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Last modified: 12 December 2019


CIAO's modeling and fitting package

Sherpa is the CIAO modeling and fitting application. It enables the user to construct complex models from simple definitions and fit those models to data, using a variety of statistics and optimization methods (see the Gallery of Examples).

Latest Version

Sherpa version for CIAO 4.12 was released on December 17, 2019. Sherpa in CIAO runs under Python 3.5 (when installed with ciao-install) or Python 3.7, 3.6, or 3.5 (when installed using the conda package manager). The full list of the Sherpa updates is given in the Release Notes. The major updates in this release include:

  • Plotting is now handled by Matplotlib as ChIPS has been deprecated in CIAO 4.12. Please see the ChiPS to Matplotlib Conversion Guide for help converting from ChIPS, or contact the CXC Helpdesk if you need help.

    The sherpa application will automatically convert to Matplotlib if you still have ChIPS as your preference setting, and you will see the following message displayed:

    WARNING: chips is not supported in CIAO 4.12+, falling back to matplotlib.
    WARNING: Please consider updating your $HOME/.sherpa.rc file to suppress this warning.

    As discussed in the Sherpa FAQ on the ChIPS warning, this warning can be stopped by changing the plot_pkg line in your $HOME/.sherpa.rc file so that it is set to pylab - for example:

    unix% grep plot_pkg $HOME/.sherpa.rc
    plot_pkg   : pylab

    The use of the IPython magic command "%matplotlib" is no-longer needed in the Sherpa environment to see the plots on screen. Users who import Sherpa into IPython sessions or Jupyter notebooks will still need to set up the Matplotlib event loop to see the plots.

  • The plot_xxx family of routines - such as plot_data and plot_fit - can now accept plot settings as keyword arguments. The allowable keywords are the same as those returned by the get_xxx_plot_prefs routines, such as xlog, ylog, and color. This means that you can now say:

    sherpa> plot_fit(ylog=True)
    sherpa> plot_model(2, overplot=True, color='gray', linestyle='dotted')

    Two new routines have been added to display the current fit along with the ratio of the model to data: plot_fit_ratio() and plot_bkg_fit_ratio(). Please use help(plot_fit_ratio) from Sherpa for more information.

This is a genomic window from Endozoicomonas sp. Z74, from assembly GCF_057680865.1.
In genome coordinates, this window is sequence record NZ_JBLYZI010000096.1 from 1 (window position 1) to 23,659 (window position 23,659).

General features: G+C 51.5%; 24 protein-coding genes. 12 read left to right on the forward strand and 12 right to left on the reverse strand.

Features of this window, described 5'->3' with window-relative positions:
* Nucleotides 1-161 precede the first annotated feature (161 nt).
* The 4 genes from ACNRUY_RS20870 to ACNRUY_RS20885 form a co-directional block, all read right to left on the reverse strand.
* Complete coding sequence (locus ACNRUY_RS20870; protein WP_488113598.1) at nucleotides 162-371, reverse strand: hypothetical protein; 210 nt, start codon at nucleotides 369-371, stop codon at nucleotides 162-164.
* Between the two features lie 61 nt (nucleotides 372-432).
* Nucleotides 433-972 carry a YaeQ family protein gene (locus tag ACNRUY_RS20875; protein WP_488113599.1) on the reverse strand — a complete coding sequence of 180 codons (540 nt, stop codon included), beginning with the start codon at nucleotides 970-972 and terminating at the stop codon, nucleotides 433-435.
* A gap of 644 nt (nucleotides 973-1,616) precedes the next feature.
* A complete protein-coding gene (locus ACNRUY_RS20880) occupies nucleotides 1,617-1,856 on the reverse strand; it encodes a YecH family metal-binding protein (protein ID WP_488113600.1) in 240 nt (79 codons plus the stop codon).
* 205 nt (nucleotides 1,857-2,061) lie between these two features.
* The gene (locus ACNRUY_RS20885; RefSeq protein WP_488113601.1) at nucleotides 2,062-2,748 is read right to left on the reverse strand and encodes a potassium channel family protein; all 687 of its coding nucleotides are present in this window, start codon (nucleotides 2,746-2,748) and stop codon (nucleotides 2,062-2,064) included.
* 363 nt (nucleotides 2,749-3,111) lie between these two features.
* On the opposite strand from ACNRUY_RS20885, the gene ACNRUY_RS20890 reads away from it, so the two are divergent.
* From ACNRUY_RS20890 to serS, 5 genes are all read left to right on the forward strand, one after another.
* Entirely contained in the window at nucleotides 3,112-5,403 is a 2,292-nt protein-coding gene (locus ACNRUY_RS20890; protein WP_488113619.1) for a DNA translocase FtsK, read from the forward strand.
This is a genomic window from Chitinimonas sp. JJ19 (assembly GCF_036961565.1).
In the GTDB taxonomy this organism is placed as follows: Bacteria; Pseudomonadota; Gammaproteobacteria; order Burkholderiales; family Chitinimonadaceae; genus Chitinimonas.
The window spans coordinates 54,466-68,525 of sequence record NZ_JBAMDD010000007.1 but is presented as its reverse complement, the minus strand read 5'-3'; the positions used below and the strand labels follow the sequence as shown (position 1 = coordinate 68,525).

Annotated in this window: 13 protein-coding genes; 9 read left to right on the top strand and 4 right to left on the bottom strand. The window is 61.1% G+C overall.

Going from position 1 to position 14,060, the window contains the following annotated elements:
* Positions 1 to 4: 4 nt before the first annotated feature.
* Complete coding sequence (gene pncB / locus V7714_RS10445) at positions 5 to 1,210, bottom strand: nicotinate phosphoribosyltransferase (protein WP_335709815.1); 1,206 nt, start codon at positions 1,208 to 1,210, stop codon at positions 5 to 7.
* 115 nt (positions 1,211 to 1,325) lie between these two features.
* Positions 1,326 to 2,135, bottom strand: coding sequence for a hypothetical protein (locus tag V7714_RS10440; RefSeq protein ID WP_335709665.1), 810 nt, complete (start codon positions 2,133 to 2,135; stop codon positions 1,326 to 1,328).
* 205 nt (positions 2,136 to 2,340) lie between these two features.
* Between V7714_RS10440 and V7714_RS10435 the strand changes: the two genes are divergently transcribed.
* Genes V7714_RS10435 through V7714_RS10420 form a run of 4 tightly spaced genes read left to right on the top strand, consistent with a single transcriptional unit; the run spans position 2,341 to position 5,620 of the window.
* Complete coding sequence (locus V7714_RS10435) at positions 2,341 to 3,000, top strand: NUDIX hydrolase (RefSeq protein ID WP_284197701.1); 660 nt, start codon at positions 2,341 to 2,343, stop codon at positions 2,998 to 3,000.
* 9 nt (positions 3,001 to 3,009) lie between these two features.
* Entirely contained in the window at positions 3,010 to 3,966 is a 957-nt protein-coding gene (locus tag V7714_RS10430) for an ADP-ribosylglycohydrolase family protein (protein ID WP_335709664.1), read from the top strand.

The number of warnings about displaying error bars in plots when error bars have been turned off has been decreased (in many cases you will no longer see this, but they can still occur for the combined fit-and-residual plot functions).

    The plot_pvalue function has seen improvements when used with PHA spectra.

  • Sherpa now supports the use of a PSF image with a finer resolution than the resolution of 2D data images. 1D models can also be evaluated on a finer grid than the grid of the input data arrays. The models are evaluated on the resolution given by the PSF pixel scale or the 1D arbitrary grid. The evaluated models are rebin to match the original data scales for calculating the statistic during the fit.

  • Asymmetric errors are now supported for calculating parameter uncertainties via bootstrap. The data with asymmetric errors can be entered using a new 'load_ascii_with_errors' function or 'Data1DAsymmetricErrs' class.

  • The paging performed by the show_xxx set of commands - such as show_data and show_all - is now handled by Python rather than using an external command. This means that the output will now appear in Jupyter notebooks, and that the PAGER environment variable is no longer checked.

  • Update to version 12.10.1n of the XSPEC model library, which adds support for the following additive models: xsagnsed, xscph, xskyrline, xsqsosed, xsvcph, xszbknpower, and xszlogpar.

    The update to version 12.10.1 of XSPEC has meant that the default cross-section table has changed: it now defaults to vern when it was bcmc in CIAO 4.11 and earlier. Note that this default setting is now read from your $HOME/.xspec/Xspec.init configuration file (if it exists), using the XSECT setting.